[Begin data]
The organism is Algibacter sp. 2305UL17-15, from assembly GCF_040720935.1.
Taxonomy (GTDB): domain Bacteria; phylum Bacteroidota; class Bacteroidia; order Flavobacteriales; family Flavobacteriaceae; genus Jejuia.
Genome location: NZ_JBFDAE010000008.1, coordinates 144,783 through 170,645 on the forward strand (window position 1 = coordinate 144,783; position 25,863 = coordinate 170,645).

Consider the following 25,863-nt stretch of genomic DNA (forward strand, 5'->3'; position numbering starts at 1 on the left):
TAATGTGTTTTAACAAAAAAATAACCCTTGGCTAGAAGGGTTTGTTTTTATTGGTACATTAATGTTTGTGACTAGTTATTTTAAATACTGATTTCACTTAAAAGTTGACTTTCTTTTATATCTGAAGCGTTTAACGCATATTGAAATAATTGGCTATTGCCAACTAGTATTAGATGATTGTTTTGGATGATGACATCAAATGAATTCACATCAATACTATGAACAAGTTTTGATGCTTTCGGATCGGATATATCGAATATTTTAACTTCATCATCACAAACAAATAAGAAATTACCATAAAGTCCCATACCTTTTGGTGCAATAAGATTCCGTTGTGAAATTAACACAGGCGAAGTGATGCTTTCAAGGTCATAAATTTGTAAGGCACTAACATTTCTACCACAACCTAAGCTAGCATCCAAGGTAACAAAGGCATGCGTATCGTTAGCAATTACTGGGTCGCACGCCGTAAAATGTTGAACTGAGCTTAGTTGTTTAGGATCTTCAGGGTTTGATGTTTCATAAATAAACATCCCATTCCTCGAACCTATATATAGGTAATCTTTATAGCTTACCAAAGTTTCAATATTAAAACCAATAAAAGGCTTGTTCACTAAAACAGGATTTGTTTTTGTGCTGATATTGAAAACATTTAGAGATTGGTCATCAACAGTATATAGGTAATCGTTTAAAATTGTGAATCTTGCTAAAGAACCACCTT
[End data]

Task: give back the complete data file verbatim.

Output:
The organism is Algibacter sp. 2305UL17-15, from assembly GCF_040720935.1.
Taxonomy (GTDB): domain Bacteria; phylum Bacteroidota; class Bacteroidia; order Flavobacteriales; family Flavobacteriaceae; genus Jejuia.
Genome location: NZ_JBFDAE010000008.1, coordinates 144,783 through 170,645 on the forward strand (window position 1 = coordinate 144,783; position 25,863 = coordinate 170,645).

Consider the following 25,863-nt stretch of genomic DNA (forward strand, 5'->3'; position numbering starts at 1 on the left):
TAATGTGTTTTAACAAAAAAATAACCCTTGGCTAGAAGGGTTTGTTTTTATTGGTACATTAATGTTTGTGACTAGTTATTTTAAATACTGATTTCACTTAAAAGTTGACTTTCTTTTATATCTGAAGCGTTTAACGCATATTGAAATAATTGGCTATTGCCAACTAGTATTAGATGATTGTTTTGGATGATGACATCAAATGAATTCACATCAATACTATGAACAAGTTTTGATGCTTTCGGATCGGATATATCGAATATTTTAACTTCATCATCACAAACAAATAAGAAATTACCATAAAGTCCCATACCTTTTGGTGCAATAAGATTCCGTTGTGAAATTAACACAGGCGAAGTGATGCTTTCAAGGTCATAAATTTGTAAGGCACTAACATTTCTACCACAACCTAAGCTAGCATCCAAGGTAACAAAGGCATGCGTATCGTTAGCAATTACTGGGTCGCACGCCGTAAAATGTTGAACTGAGCTTAGTTGTTTAGGATCTTCAGGGTTTGATGTTTCATAAATAAACATCCCATTCCTCGAACCTATATATAGGTAATCTTTATAGCTTACCAAAGTTTCAATATTAAAACCAATAAAAGGCTTGTTCACTAAAACAGGATTTGTTTTTGTGCTGATATTGAAAACATTTAGAGATTGGTCATCAACAGTATATAGGTAATCGTTTAAAATTGTGAATCTTGCTAAAGAACCACCTT